Um, yeah… Except that “the hell those two have been through” hasn’t just happened. It has been actively manufactured by those self-same writers. Only to prolong the suffering of Casket and company (and without improving on the story). And frankly, there was simply no excuse not to give the boys and us the wedding they and we hoped for. Hell, the reason they are given—it was last minute—doesn’t even hold water, because I guarantee that Kate did not have that oddly stunning pantsuit she wore to the wedding just hanging in her closet. If she had time to shop for that, she and Rick had time to call their three best friends and tell them to hightail it to the Hamptons. So I’m sorry, guys, but not only does the writing feel shoddy, but it’s simply adding insult to injury at this point. Don’t chastise us for feeling disappointed.
However, as I said, for the most part, the episode is solid and a lot more of the Castle we know and love.
It initially comes very close to being entirely too cheesy, a sin that the show occasionally commits, as we see Castle’s unbridled excitement at being able to drag Beckett to a dude ranch in Arizona in order to investigate the poisoning death of a woman recently returned from there. His “Saddle up, honey, because we are honeymooning out west” makes it clear that this is less about solving the crime, or even the idea of some bunktime with his new wife, than it is about playing cowboys in a town dedicated to such fun.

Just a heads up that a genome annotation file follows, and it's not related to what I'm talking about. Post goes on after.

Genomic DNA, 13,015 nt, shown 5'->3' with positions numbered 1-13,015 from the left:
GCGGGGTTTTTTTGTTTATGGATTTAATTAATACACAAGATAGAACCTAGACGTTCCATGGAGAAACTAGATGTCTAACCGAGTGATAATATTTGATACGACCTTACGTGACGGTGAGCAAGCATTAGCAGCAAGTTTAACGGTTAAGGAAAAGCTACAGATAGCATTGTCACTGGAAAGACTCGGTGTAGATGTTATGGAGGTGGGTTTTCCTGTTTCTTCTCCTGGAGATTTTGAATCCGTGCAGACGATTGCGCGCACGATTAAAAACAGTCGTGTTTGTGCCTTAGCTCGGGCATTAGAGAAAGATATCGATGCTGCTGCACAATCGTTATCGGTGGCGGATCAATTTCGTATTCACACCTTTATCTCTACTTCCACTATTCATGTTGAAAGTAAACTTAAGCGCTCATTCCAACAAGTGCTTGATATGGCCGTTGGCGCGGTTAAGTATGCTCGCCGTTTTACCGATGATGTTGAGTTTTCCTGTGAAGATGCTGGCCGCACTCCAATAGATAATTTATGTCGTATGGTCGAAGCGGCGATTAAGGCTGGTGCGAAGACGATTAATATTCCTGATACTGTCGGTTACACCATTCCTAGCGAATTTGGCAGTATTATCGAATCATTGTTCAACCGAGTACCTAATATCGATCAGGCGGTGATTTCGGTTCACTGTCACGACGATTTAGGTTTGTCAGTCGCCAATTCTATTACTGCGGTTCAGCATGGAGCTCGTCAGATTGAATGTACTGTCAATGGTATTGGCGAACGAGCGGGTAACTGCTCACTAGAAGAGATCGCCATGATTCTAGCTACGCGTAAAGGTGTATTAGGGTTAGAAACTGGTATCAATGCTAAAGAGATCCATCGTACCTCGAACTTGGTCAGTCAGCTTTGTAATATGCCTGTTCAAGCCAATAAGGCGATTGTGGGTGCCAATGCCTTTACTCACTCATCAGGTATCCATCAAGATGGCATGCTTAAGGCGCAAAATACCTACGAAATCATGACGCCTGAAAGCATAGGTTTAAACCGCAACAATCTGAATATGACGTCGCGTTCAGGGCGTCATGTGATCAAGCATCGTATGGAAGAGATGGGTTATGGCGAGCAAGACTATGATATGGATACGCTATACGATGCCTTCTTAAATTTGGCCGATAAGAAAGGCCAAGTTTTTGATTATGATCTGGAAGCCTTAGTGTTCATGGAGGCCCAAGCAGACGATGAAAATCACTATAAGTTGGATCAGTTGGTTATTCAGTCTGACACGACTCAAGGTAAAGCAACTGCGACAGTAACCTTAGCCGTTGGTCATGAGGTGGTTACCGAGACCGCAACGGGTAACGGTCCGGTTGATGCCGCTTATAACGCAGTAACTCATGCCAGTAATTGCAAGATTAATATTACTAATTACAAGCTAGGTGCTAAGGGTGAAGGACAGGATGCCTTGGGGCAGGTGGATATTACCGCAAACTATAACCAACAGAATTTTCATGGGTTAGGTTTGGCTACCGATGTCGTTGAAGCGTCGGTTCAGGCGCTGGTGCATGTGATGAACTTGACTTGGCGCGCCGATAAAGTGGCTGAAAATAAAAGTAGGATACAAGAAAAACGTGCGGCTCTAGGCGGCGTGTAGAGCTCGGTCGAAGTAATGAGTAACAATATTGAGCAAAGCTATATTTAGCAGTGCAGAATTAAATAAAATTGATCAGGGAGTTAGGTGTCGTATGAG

And I cannot be the only one surprised that we get Fillion in cowboy duds and there’s not a single Firefly reference. Did I miss something?
And there is something quite familiar about the situation they find themselves in. We are quite used to Caskett going undercover, but it’s almost always for a short time—a scene or two. Watching them spend almost the entire episode pretending to be honeymooners while actually investigating the poisoning is a little different. In fact, it was far more in line with an episode of Charlie’s Angels than anything else—with Beckett alternating between Kate Jackson’s smarts and Jaclyn Smith’s distracting beauty while Castle is left to play the almost terminally lost Farrah Fawcett.
But in a way, that only makes it more fun. One of the great joys of Castle is the constant humorous tension between Rick-as-child and Beckett-as-adult (“I want to be him [the flashy gunman] when I grow up.” “Well, yeah, if you grow up.”), with Castle almost always, in the end, convincing her to join in his playing. And by the end, she’s fully engaged, lassoing him into their final embrace as “The End” appears on screen.
And along the way, we get some of the best moments thus far this season both between Castle and Beckett (“We don’t approach this like cops. We approach it like writers.” “So we procrastinate and make stuff up?”) and between them and this strange world they are in (“Seriously, you’re rolling up to the reservation dressed like extras from a Gene Autry movie? That’s some real cultural insensitivity.”) In fact, the moments are so good that they threaten to eclipse the actual crime-solving plot at times.
But really, it’s hard to mind. We have needed a break this season, given everything that’s happened, and Once Upon A Time In The West, with its western titles, ridiculous costumes, and shoot-out at the end are pretty much exactly the palate-cleanser I think we’ve needed. I think, just maybe, we’re all ready to move on.